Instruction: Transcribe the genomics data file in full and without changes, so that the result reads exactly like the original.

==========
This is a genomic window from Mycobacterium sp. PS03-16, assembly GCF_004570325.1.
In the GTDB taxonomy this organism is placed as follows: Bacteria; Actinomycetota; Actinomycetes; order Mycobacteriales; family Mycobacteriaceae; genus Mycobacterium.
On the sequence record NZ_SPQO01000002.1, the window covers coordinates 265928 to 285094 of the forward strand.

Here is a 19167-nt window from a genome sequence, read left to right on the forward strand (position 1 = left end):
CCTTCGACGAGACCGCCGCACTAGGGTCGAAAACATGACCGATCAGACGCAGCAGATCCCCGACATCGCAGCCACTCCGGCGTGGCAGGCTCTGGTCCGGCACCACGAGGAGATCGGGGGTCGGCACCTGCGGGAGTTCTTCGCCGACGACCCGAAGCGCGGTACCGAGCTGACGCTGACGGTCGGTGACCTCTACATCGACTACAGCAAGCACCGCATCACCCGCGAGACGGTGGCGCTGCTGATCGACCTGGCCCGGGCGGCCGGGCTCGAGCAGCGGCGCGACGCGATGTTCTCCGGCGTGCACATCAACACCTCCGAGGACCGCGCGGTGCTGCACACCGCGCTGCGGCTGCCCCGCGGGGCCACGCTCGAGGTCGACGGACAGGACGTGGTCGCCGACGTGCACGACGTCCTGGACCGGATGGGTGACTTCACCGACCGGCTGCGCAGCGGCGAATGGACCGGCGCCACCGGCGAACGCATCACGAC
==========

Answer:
This is a genomic window from Mycobacterium sp. PS03-16, assembly GCF_004570325.1.
In the GTDB taxonomy this organism is placed as follows: Bacteria; Actinomycetota; Actinomycetes; order Mycobacteriales; family Mycobacteriaceae; genus Mycobacterium.
On the sequence record NZ_SPQO01000002.1, the window covers coordinates 265928 to 285094 of the forward strand.

Here is a 19167-nt window from a genome sequence, read left to right on the forward strand (position 1 = left end):
CCTTCGACGAGACCGCCGCACTAGGGTCGAAAACATGACCGATCAGACGCAGCAGATCCCCGACATCGCAGCCACTCCGGCGTGGCAGGCTCTGGTCCGGCACCACGAGGAGATCGGGGGTCGGCACCTGCGGGAGTTCTTCGCCGACGACCCGAAGCGCGGTACCGAGCTGACGCTGACGGTCGGTGACCTCTACATCGACTACAGCAAGCACCGCATCACCCGCGAGACGGTGGCGCTGCTGATCGACCTGGCCCGGGCGGCCGGGCTCGAGCAGCGGCGCGACGCGATGTTCTCCGGCGTGCACATCAACACCTCCGAGGACCGCGCGGTGCTGCACACCGCGCTGCGGCTGCCCCGCGGGGCCACGCTCGAGGTCGACGGACAGGACGTGGTCGCCGACGTGCACGACGTCCTGGACCGGATGGGTGACTTCACCGACCGGCTGCGCAGCGGCGAATGGACCGGCGCCACCGGCGAACGCATCACGAC